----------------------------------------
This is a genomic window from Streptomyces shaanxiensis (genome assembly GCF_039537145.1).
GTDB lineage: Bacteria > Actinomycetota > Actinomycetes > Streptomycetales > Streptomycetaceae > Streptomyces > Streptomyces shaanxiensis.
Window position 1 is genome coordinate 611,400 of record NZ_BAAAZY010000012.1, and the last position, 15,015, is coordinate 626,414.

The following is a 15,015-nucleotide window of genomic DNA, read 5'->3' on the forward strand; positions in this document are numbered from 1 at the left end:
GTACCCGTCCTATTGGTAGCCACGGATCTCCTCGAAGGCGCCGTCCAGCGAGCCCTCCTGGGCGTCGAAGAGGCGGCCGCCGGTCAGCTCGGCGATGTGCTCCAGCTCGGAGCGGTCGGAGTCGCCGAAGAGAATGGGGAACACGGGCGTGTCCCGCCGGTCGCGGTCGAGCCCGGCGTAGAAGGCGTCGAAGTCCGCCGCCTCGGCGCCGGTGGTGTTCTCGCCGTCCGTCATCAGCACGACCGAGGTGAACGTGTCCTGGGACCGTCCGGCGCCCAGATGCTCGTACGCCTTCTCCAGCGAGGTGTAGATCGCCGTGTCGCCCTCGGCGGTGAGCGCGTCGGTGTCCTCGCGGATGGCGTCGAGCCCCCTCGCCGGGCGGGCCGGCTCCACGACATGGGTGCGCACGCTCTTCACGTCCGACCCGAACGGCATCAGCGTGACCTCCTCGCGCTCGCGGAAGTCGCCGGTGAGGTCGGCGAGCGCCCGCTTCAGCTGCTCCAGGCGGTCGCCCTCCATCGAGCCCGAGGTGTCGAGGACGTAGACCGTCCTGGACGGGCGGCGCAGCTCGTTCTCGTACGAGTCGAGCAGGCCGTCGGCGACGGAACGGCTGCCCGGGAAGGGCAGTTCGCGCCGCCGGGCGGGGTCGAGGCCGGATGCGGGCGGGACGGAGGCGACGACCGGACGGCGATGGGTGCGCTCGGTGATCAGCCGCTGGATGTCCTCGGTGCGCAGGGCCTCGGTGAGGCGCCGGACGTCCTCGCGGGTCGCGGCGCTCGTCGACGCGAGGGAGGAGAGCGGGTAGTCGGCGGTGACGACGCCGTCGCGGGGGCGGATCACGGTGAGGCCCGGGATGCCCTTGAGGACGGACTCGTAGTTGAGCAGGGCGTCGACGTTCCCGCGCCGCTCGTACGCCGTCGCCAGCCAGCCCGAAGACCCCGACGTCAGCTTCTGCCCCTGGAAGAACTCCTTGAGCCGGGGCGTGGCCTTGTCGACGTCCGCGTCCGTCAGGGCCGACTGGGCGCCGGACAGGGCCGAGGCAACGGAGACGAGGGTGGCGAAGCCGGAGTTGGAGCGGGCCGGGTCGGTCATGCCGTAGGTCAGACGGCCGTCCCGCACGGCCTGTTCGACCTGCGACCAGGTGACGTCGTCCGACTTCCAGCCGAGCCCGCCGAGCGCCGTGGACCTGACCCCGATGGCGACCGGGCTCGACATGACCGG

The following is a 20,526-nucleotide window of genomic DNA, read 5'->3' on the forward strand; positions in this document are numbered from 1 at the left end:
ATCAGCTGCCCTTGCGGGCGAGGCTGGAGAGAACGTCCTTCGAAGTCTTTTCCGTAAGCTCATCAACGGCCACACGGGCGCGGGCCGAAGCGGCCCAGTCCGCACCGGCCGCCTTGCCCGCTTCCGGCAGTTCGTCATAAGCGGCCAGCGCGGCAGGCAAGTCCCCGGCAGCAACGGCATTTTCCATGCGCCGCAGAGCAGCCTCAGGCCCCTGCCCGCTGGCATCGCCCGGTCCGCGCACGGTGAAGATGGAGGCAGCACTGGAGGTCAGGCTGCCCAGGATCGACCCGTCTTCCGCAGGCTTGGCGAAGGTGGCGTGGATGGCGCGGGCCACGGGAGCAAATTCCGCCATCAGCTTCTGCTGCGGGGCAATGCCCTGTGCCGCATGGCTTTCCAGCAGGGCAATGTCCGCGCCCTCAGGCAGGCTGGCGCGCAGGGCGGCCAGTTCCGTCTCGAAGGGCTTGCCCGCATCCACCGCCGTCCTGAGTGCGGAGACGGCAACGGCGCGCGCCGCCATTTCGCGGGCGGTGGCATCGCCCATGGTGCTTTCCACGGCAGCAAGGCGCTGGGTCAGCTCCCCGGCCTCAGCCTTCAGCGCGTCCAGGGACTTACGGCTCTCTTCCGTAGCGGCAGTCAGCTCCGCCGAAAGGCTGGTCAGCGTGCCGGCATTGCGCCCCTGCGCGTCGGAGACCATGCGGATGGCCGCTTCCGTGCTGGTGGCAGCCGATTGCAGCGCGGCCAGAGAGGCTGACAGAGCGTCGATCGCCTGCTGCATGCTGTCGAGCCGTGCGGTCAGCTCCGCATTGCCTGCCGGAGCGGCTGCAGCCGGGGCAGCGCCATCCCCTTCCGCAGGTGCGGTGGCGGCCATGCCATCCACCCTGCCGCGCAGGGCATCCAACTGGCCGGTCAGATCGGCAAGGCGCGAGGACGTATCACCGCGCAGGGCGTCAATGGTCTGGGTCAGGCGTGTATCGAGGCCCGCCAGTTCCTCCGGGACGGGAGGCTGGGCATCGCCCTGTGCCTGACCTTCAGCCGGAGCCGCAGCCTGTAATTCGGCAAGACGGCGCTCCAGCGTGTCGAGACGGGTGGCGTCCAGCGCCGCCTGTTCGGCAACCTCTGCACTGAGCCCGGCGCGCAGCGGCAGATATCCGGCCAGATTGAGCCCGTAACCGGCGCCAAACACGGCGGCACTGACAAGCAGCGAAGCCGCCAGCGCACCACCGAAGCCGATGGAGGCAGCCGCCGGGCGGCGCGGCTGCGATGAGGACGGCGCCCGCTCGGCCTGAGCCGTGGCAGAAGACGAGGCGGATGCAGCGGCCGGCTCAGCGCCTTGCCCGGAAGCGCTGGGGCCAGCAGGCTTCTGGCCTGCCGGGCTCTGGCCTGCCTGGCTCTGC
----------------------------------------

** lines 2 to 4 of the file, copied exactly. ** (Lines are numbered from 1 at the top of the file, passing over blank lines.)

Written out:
GTDB lineage: Bacteria > Actinomycetota > Actinomycetes > Streptomycetales > Streptomycetaceae > Streptomyces > Streptomyces shaanxiensis.
Window position 1 is genome coordinate 611,400 of record NZ_BAAAZY010000012.1, and the last position, 15,015, is coordinate 626,414.

The following is a 15,015-nucleotide window of genomic DNA, read 5'->3' on the forward strand; positions in this document are numbered from 1 at the left end: